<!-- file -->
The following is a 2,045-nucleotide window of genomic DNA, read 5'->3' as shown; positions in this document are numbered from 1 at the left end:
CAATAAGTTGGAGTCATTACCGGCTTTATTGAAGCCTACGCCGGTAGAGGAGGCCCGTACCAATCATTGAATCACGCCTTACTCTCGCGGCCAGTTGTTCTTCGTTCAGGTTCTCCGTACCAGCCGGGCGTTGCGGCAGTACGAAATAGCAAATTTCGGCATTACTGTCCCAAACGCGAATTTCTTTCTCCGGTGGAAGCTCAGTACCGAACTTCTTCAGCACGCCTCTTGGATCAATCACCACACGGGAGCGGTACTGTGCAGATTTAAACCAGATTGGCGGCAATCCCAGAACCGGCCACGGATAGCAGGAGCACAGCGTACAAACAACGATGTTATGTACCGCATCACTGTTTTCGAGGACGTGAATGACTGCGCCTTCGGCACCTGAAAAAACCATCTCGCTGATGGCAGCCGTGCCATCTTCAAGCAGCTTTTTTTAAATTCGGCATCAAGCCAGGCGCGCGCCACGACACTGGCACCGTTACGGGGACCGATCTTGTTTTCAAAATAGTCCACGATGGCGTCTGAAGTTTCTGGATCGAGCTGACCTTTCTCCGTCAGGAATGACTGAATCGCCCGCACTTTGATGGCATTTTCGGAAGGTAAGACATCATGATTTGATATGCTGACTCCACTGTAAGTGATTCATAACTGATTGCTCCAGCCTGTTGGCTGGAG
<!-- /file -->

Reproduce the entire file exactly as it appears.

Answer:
The following is a 2,045-nucleotide window of genomic DNA, read 5'->3' as shown; positions in this document are numbered from 1 at the left end:
CAATAAGTTGGAGTCATTACCGGCTTTATTGAAGCCTACGCCGGTAGAGGAGGCCCGTACCAATCATTGAATCACGCCTTACTCTCGCGGCCAGTTGTTCTTCGTTCAGGTTCTCCGTACCAGCCGGGCGTTGCGGCAGTACGAAATAGCAAATTTCGGCATTACTGTCCCAAACGCGAATTTCTTTCTCCGGTGGAAGCTCAGTACCGAACTTCTTCAGCACGCCTCTTGGATCAATCACCACACGGGAGCGGTACTGTGCAGATTTAAACCAGATTGGCGGCAATCCCAGAACCGGCCACGGATAGCAGGAGCACAGCGTACAAACAACGATGTTATGTACCGCATCACTGTTTTCGAGGACGTGAATGACTGCGCCTTCGGCACCTGAAAAAACCATCTCGCTGATGGCAGCCGTGCCATCTTCAAGCAGCTTTTTTTAAATTCGGCATCAAGCCAGGCGCGCGCCACGACACTGGCACCGTTACGGGGACCGATCTTGTTTTCAAAATAGTCCACGATGGCGTCTGAAGTTTCTGGATCGAGCTGACCTTTCTCCGTCAGGAATGACTGAATCGCCCGCACTTTGATGGCATTTTCGGAAGGTAAGACATCATGATTTGATATGCTGACTCCACTGTAAGTGATTCATAACTGATTGCTCCAGCCTGTTGGCTGGAG